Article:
Food and Behaviour Research

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Cohort profile: the Dutch Hunger Winter families study

Lumey LH, Stein AD, Kahn HS, van der Pal-de Bruin KM, Blauw GJ, Zybert PA, Susser ES (2007) Int J Epidemiol.  2007 Dec;36(6): 1196-204. 

Web URL: Read the research on academic.oup here

Abstract:

The primary aims of the study are
(i) to examine whether changes in maternal nutrition in pregnancy affect the risk among offspring for metabolic and cardiovascular disease in adulthood;
(ii) to identify critical time windows of pregnancy at which fetal programming might occur;
(iii) to document to what extent the time windows of prenatal programming might differ with respect to the adult risk of Type 2 diabetes mellitus, blood pressure and obesity and
(iv) to validate the performance of selected morphological measures of the hand (e.g. fingertip ridge-count differences and digit-length ratios) as specific markers of disturbances in early gestation. The study also included measures of other outcomes of interest such as cognitive status and depressive symptoms.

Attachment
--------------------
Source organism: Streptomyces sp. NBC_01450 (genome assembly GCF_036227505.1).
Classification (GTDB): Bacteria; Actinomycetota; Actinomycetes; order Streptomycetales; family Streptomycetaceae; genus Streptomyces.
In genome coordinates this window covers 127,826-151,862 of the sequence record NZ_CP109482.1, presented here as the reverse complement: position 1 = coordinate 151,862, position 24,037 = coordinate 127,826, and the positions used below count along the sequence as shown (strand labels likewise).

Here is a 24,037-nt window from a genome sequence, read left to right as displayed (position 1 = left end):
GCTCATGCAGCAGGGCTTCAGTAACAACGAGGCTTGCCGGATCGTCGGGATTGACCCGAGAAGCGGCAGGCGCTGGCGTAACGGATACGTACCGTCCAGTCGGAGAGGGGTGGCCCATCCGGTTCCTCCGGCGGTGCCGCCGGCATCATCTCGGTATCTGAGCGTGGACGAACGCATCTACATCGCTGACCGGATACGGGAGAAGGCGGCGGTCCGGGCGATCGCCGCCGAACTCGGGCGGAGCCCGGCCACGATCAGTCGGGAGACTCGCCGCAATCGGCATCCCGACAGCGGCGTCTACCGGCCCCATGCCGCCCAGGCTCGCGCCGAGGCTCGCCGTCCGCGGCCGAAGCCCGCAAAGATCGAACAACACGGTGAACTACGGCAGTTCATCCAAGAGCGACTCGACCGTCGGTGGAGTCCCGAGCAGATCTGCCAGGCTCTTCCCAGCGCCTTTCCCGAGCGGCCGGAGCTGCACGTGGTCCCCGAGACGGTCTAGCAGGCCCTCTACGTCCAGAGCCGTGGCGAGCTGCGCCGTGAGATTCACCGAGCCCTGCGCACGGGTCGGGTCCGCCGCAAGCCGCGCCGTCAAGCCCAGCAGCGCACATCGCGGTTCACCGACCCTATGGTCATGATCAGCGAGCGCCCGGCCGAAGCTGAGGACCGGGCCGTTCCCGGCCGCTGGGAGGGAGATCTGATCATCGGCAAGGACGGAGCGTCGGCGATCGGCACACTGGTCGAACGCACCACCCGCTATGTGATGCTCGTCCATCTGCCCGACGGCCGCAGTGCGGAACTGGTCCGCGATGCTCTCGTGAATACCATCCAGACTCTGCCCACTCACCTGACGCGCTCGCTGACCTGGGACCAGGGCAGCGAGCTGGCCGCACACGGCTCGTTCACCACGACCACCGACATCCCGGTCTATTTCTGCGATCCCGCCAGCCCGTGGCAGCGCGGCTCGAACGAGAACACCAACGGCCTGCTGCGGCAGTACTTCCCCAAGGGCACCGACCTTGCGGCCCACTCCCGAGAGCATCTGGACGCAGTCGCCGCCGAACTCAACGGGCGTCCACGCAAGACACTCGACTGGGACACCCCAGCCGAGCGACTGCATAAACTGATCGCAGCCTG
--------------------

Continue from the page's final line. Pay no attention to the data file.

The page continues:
Based on birth records, we have shown to date that except for birth weight following exposure in late pregnancy, measures of newborn weight, length and head circumference, taken alone or as any of their ratios, are poor indicators of maternal nutrition in pregnancy, even under the extreme conditions of the Dutch famine. This makes their use as indicators of prenatal nutrition in studies of adult disease problematic. We also established that exposure to the famine was not associated with the proportion of boys and girls at birth (sex-ratio).

With respect to outcomes measured at age 59, we found significant changes in anthropometric measures indicative of the deposition of fat at several tissue sites in exposed women but not in men, a modest association between prenatal exposure and current blood pressure, and an association between the early pregnancy environment and a dermatoglyphic characteristic based on fingertip ridge-count differences. Further reports are in preparation.